Experience Meekyoung Shin’s perfectly rendered copies of ancient porcelain and busts in person and you'll detect a waft of fragrance emanating from them. Inspect more closely (not too closely, of course), and your inklings will be confirmed. These sculptures smell.
The scent can be sourced to Shin’s sculpting material. Despite appearances—the craftsmanship is immaculate, enduring—the Korean artist works not with stone, but with soap. “It has a similar density or texture to stone,” Shin tells Co.Design, describing why the medium isn’t an altogether crazy substitute for, say, marble or granite (materials found elsewhere in bathrooms?).
Her latest exhibition, “Archetype,” at the Sumarria Lunn Gallery in London, offers a smattering of objects that back up her claim. The forms—based on Chinese vases, Hellenic peoploids, and most recently Renaissance canvases—are sensitively sculpted, with a precision associated with age-old, rock-solid materials.
“Archetype” sees Shin strip the polychromy of her previous works for a more minimalist approach. For the most part, the vases, effigies, and picture frames on display are elegantly monochromatic, made from polished black soap. They appear to be cast from a solid block of marble or wrought from some ancient volcanic stone.
But soap is not stone, a reality that Shin's work celebrates. The nature of soap, she says, "is opposite, ephemeral not permanent.” Shin says. She often plays up this aspect of the disappearing act, the slow erasure of seemingly solid cultural fixtures. Her ongoing “Toilet Project,” for example, places sudsy Buddhas and classical busts in museum bathrooms for visitors to wash their hands with. She retrieves and varnishes them after an interval of use, rendering them finished pieces, all the more interesting for their degradations.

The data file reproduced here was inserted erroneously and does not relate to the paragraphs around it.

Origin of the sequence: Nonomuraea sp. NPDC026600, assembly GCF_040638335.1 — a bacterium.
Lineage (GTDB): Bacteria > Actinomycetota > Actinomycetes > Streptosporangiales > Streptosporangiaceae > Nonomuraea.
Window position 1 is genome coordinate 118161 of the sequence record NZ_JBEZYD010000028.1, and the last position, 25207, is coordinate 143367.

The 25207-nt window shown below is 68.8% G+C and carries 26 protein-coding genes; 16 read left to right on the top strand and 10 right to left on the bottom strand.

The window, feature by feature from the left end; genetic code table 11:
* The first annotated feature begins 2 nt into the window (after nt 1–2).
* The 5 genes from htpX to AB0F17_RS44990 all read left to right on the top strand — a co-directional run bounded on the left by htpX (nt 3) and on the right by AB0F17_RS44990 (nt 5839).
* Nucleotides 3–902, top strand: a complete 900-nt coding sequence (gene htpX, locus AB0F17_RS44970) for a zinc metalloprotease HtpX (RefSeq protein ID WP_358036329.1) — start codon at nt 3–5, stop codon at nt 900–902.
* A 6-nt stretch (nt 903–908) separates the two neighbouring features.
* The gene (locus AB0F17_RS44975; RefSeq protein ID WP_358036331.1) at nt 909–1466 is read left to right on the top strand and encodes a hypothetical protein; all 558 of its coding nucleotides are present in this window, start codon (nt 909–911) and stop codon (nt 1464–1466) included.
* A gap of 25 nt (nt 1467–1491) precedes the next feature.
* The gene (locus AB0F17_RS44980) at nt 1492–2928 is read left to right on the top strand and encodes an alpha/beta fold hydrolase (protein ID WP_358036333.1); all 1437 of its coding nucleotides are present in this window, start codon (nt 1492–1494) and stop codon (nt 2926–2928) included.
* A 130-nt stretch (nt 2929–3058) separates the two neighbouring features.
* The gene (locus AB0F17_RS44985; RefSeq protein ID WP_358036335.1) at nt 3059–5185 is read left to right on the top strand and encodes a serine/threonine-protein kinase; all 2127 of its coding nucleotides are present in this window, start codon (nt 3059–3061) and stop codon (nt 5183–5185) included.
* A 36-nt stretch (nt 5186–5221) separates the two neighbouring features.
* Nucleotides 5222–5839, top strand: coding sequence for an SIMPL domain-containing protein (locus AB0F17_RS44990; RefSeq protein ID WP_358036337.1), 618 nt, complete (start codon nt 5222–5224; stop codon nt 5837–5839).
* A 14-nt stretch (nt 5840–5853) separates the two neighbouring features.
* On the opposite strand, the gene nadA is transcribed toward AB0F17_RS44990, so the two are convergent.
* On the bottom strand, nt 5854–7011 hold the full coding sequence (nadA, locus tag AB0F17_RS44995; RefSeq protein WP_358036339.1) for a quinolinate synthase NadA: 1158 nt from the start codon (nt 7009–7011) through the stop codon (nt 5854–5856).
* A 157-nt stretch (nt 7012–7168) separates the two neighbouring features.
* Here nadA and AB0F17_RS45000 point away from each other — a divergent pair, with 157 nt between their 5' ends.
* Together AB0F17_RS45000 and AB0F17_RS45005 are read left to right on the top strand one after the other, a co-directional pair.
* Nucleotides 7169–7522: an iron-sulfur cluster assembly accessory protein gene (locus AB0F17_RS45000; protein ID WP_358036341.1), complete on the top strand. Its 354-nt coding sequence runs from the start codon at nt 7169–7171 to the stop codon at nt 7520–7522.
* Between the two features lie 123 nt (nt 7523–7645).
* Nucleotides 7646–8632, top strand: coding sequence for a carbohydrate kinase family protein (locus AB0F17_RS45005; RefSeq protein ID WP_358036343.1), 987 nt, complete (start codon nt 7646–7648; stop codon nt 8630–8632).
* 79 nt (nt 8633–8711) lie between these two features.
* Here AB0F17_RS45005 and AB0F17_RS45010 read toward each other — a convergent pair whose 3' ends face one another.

Here and elsewhere, meaning is created through soap’s fundamental instability and how Shin projects that fragility onto the sculptures she replicates. In a global market, where objects are freely and indiscriminately translated from one culture to another, these classical artworks are subjected to certain alterations. As a result, they come to foster “multiple and conflicting identities” that are as flimsy as they are numerous.
“Soap has a strong metaphorical connection to this process of exchange in my work,” explains Shin. “When you use a bar of soap you subtly change its state. In the process you leave a little of yourself on the soap and you take a little of the soap away with you on your skin.” This transaction, Shin continues, “forms a kind of microcosm for the weathering, violence, and even iconoclasm that many of my subjects have endured throughout history.”